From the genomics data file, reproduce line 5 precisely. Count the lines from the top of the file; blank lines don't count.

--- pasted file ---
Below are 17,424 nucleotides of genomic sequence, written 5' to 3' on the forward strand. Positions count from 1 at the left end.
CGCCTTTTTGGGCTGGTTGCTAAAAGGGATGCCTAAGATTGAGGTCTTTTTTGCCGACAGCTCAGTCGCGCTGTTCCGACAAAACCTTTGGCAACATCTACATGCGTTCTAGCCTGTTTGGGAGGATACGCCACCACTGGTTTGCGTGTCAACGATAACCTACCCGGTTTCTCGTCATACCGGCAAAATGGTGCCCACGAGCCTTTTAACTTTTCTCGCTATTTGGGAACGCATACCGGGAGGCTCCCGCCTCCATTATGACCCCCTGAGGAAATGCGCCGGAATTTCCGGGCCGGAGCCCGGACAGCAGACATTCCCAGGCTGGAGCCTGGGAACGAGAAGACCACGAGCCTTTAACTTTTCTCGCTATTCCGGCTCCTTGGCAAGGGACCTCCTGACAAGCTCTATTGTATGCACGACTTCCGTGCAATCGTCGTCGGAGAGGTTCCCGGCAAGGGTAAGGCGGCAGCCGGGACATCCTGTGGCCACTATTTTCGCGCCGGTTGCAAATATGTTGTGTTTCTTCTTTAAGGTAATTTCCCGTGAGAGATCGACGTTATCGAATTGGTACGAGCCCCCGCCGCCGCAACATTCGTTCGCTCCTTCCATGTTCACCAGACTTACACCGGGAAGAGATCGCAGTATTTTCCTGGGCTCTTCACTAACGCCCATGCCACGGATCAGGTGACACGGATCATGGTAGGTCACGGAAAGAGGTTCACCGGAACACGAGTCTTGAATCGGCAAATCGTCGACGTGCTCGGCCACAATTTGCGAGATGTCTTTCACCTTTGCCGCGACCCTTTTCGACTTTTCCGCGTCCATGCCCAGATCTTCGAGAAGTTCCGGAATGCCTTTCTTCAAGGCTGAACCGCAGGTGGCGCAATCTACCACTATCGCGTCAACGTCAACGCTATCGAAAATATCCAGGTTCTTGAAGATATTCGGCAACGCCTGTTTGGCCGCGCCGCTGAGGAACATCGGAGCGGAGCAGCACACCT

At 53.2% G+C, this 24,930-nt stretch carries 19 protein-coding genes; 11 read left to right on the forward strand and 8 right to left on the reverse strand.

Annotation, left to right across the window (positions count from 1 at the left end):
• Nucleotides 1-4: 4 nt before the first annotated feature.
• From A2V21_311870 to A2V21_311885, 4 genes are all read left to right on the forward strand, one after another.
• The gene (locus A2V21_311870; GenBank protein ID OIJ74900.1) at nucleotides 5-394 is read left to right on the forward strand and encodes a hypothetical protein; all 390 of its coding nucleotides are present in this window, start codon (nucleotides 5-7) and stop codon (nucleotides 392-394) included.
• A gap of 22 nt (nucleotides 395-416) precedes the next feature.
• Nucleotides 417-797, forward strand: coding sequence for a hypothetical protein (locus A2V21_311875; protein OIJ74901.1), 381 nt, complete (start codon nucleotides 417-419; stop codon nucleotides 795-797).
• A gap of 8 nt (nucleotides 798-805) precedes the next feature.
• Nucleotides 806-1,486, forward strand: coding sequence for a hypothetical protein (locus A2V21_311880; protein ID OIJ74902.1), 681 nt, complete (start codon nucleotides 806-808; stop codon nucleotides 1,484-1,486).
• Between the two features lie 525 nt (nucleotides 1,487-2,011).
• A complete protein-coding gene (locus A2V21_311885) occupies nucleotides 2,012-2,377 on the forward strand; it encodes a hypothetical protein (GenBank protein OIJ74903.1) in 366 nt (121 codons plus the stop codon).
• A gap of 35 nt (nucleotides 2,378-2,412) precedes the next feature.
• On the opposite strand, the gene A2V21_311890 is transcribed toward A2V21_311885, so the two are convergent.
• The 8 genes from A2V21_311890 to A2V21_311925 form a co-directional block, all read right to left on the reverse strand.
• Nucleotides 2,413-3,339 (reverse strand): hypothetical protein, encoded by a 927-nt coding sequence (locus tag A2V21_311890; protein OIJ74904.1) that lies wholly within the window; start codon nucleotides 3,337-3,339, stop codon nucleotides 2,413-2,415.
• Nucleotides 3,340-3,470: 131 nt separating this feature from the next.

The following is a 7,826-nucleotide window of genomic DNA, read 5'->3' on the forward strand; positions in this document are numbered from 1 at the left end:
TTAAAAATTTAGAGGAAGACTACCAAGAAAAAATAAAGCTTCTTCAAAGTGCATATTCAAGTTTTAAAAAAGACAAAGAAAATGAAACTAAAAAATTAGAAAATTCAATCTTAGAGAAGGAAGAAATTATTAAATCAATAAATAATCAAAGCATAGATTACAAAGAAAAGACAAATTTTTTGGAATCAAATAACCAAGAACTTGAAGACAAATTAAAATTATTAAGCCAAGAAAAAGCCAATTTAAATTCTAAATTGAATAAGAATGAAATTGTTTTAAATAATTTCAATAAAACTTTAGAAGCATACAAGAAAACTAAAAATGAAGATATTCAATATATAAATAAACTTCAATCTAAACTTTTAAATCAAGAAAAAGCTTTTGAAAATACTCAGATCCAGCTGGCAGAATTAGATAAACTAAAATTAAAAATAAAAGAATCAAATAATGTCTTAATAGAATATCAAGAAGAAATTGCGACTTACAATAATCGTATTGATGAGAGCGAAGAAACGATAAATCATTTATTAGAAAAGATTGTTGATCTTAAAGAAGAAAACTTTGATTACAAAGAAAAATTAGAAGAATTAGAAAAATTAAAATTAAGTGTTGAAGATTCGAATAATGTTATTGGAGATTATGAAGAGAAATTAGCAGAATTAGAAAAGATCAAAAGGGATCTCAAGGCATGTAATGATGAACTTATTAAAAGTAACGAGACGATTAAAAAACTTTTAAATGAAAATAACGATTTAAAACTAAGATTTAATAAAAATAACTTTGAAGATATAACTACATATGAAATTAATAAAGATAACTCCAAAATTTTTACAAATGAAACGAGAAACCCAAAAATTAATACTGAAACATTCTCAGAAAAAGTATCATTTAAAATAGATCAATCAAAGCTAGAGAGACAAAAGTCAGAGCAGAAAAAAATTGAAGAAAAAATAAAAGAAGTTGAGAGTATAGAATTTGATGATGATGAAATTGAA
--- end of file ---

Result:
• Nucleotides 1-4: 4 nt before the first annotated feature.